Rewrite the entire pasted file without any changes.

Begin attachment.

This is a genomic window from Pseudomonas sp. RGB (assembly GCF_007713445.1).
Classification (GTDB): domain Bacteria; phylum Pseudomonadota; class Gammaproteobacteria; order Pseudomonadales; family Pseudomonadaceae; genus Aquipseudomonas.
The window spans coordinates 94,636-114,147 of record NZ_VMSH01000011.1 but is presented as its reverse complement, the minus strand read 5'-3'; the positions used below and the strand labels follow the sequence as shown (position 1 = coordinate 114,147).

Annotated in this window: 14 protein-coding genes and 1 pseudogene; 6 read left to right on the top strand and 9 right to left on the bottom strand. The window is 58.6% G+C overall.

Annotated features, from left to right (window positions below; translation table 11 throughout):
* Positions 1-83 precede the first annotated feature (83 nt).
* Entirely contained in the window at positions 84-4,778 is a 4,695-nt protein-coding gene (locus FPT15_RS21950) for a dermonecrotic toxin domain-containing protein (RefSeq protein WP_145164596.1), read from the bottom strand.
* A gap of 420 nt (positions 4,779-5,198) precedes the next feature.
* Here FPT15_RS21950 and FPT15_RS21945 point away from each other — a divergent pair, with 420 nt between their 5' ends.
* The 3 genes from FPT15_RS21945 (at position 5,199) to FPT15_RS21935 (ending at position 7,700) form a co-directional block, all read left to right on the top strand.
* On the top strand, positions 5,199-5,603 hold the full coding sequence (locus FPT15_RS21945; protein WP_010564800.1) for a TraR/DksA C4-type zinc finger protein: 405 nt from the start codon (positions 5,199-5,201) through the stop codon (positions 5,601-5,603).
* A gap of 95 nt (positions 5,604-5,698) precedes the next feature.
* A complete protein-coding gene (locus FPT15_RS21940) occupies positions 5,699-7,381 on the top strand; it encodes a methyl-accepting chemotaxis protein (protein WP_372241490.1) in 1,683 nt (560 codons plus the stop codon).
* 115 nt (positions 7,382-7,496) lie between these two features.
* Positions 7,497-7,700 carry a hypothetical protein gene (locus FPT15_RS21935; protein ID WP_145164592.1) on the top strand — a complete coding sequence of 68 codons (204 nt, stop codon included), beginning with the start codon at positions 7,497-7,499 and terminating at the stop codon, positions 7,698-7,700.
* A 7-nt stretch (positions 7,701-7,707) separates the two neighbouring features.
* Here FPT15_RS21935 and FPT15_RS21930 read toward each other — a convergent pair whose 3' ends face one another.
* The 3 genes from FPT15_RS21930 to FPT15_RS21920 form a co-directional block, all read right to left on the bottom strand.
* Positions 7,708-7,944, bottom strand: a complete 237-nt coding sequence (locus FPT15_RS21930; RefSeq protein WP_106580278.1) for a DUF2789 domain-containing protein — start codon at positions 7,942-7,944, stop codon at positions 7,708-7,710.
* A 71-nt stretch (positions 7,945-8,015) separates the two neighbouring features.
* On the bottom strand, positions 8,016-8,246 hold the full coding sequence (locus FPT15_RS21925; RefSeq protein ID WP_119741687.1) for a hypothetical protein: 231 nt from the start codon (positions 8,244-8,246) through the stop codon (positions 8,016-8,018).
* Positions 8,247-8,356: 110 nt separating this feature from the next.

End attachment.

This is a genomic window from Pseudomonas sp. RGB (assembly GCF_007713445.1).
Classification (GTDB): domain Bacteria; phylum Pseudomonadota; class Gammaproteobacteria; order Pseudomonadales; family Pseudomonadaceae; genus Aquipseudomonas.
The window spans coordinates 94,636-114,147 of record NZ_VMSH01000011.1 but is presented as its reverse complement, the minus strand read 5'-3'; the positions used below and the strand labels follow the sequence as shown (position 1 = coordinate 114,147).

Annotated in this window: 14 protein-coding genes and 1 pseudogene; 6 read left to right on the top strand and 9 right to left on the bottom strand. The window is 58.6% G+C overall.

Annotated features, from left to right (window positions below; translation table 11 throughout):
* Positions 1-83 precede the first annotated feature (83 nt).
* Entirely contained in the window at positions 84-4,778 is a 4,695-nt protein-coding gene (locus FPT15_RS21950) for a dermonecrotic toxin domain-containing protein (RefSeq protein WP_145164596.1), read from the bottom strand.
* A gap of 420 nt (positions 4,779-5,198) precedes the next feature.
* Here FPT15_RS21950 and FPT15_RS21945 point away from each other — a divergent pair, with 420 nt between their 5' ends.
* The 3 genes from FPT15_RS21945 (at position 5,199) to FPT15_RS21935 (ending at position 7,700) form a co-directional block, all read left to right on the top strand.
* On the top strand, positions 5,199-5,603 hold the full coding sequence (locus FPT15_RS21945; protein WP_010564800.1) for a TraR/DksA C4-type zinc finger protein: 405 nt from the start codon (positions 5,199-5,201) through the stop codon (positions 5,601-5,603).
* A gap of 95 nt (positions 5,604-5,698) precedes the next feature.
* A complete protein-coding gene (locus FPT15_RS21940) occupies positions 5,699-7,381 on the top strand; it encodes a methyl-accepting chemotaxis protein (protein WP_372241490.1) in 1,683 nt (560 codons plus the stop codon).
* 115 nt (positions 7,382-7,496) lie between these two features.
* Positions 7,497-7,700 carry a hypothetical protein gene (locus FPT15_RS21935; protein ID WP_145164592.1) on the top strand — a complete coding sequence of 68 codons (204 nt, stop codon included), beginning with the start codon at positions 7,497-7,499 and terminating at the stop codon, positions 7,698-7,700.
* A 7-nt stretch (positions 7,701-7,707) separates the two neighbouring features.
* Here FPT15_RS21935 and FPT15_RS21930 read toward each other — a convergent pair whose 3' ends face one another.
* The 3 genes from FPT15_RS21930 to FPT15_RS21920 form a co-directional block, all read right to left on the bottom strand.
* Positions 7,708-7,944, bottom strand: a complete 237-nt coding sequence (locus FPT15_RS21930; RefSeq protein WP_106580278.1) for a DUF2789 domain-containing protein — start codon at positions 7,942-7,944, stop codon at positions 7,708-7,710.
* A 71-nt stretch (positions 7,945-8,015) separates the two neighbouring features.
* On the bottom strand, positions 8,016-8,246 hold the full coding sequence (locus FPT15_RS21925; RefSeq protein ID WP_119741687.1) for a hypothetical protein: 231 nt from the start codon (positions 8,244-8,246) through the stop codon (positions 8,016-8,018).
* Positions 8,247-8,356: 110 nt separating this feature from the next.